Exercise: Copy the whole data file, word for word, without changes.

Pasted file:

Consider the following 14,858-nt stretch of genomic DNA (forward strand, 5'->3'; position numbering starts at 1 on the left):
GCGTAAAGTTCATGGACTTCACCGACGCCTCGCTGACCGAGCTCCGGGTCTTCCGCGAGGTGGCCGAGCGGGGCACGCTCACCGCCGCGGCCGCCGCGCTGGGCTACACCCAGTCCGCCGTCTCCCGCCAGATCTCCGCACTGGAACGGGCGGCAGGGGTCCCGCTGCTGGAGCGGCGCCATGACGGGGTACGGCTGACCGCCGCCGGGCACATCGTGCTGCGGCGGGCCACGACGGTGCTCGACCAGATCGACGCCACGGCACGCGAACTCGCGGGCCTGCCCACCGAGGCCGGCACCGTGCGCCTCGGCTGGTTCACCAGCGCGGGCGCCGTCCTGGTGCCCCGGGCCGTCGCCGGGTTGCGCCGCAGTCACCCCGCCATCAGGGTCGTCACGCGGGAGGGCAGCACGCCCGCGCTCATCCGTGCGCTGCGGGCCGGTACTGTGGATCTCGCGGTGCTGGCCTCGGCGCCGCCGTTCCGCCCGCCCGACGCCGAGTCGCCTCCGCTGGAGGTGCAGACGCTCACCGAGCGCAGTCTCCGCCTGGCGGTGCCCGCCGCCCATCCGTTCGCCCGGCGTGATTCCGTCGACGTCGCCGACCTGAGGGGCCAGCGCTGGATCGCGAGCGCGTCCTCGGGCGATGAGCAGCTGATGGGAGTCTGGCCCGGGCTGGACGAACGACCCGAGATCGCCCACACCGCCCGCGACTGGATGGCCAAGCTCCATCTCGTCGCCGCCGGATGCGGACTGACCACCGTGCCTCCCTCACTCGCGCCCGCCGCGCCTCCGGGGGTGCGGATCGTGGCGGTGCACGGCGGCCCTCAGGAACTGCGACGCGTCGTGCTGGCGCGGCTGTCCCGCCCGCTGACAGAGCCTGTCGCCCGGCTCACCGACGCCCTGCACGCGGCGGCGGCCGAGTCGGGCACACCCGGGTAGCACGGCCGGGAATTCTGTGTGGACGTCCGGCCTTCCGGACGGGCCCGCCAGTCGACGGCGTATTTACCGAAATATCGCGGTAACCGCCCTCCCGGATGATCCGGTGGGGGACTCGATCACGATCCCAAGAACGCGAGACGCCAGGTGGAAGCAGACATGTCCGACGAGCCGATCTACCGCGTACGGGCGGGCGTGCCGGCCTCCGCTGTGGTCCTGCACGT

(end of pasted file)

Consider the following 14,858-nt stretch of genomic DNA (forward strand, 5'->3'; position numbering starts at 1 on the left):
GCGTAAAGTTCATGGACTTCACCGACGCCTCGCTGACCGAGCTCCGGGTCTTCCGCGAGGTGGCCGAGCGGGGCACGCTCACCGCCGCGGCCGCCGCGCTGGGCTACACCCAGTCCGCCGTCTCCCGCCAGATCTCCGCACTGGAACGGGCGGCAGGGGTCCCGCTGCTGGAGCGGCGCCATGACGGGGTACGGCTGACCGCCGCCGGGCACATCGTGCTGCGGCGGGCCACGACGGTGCTCGACCAGATCGACGCCACGGCACGCGAACTCGCGGGCCTGCCCACCGAGGCCGGCACCGTGCGCCTCGGCTGGTTCACCAGCGCGGGCGCCGTCCTGGTGCCCCGGGCCGTCGCCGGGTTGCGCCGCAGTCACCCCGCCATCAGGGTCGTCACGCGGGAGGGCAGCACGCCCGCGCTCATCCGTGCGCTGCGGGCCGGTACTGTGGATCTCGCGGTGCTGGCCTCGGCGCCGCCGTTCCGCCCGCCCGACGCCGAGTCGCCTCCGCTGGAGGTGCAGACGCTCACCGAGCGCAGTCTCCGCCTGGCGGTGCCCGCCGCCCATCCGTTCGCCCGGCGTGATTCCGTCGACGTCGCCGACCTGAGGGGCCAGCGCTGGATCGCGAGCGCGTCCTCGGGCGATGAGCAGCTGATGGGAGTCTGGCCCGGGCTGGACGAACGACCCGAGATCGCCCACACCGCCCGCGACTGGATGGCCAAGCTCCATCTCGTCGCCGCCGGATGCGGACTGACCACCGTGCCTCCCTCACTCGCGCCCGCCGCGCCTCCGGGGGTGCGGATCGTGGCGGTGCACGGCGGCCCTCAGGAACTGCGACGCGTCGTGCTGGCGCGGCTGTCCCGCCCGCTGACAGAGCCTGTCGCCCGGCTCACCGACGCCCTGCACGCGGCGGCGGCCGAGTCGGGCACACCCGGGTAGCACGGCCGGGAATTCTGTGTGGACGTCCGGCCTTCCGGACGGGCCCGCCAGTCGACGGCGTATTTACCGAAATATCGCGGTAACCGCCCTCCCGGATGATCCGGTGGGGGACTCGATCACGATCCCAAGAACGCGAGACGCCAGGTGGAAGCAGACATGTCCGACGAGCCGATCTACCGCGTACGGGCGGGCGTGCCGGCCTCCGCTGTGGTCCTGCACGT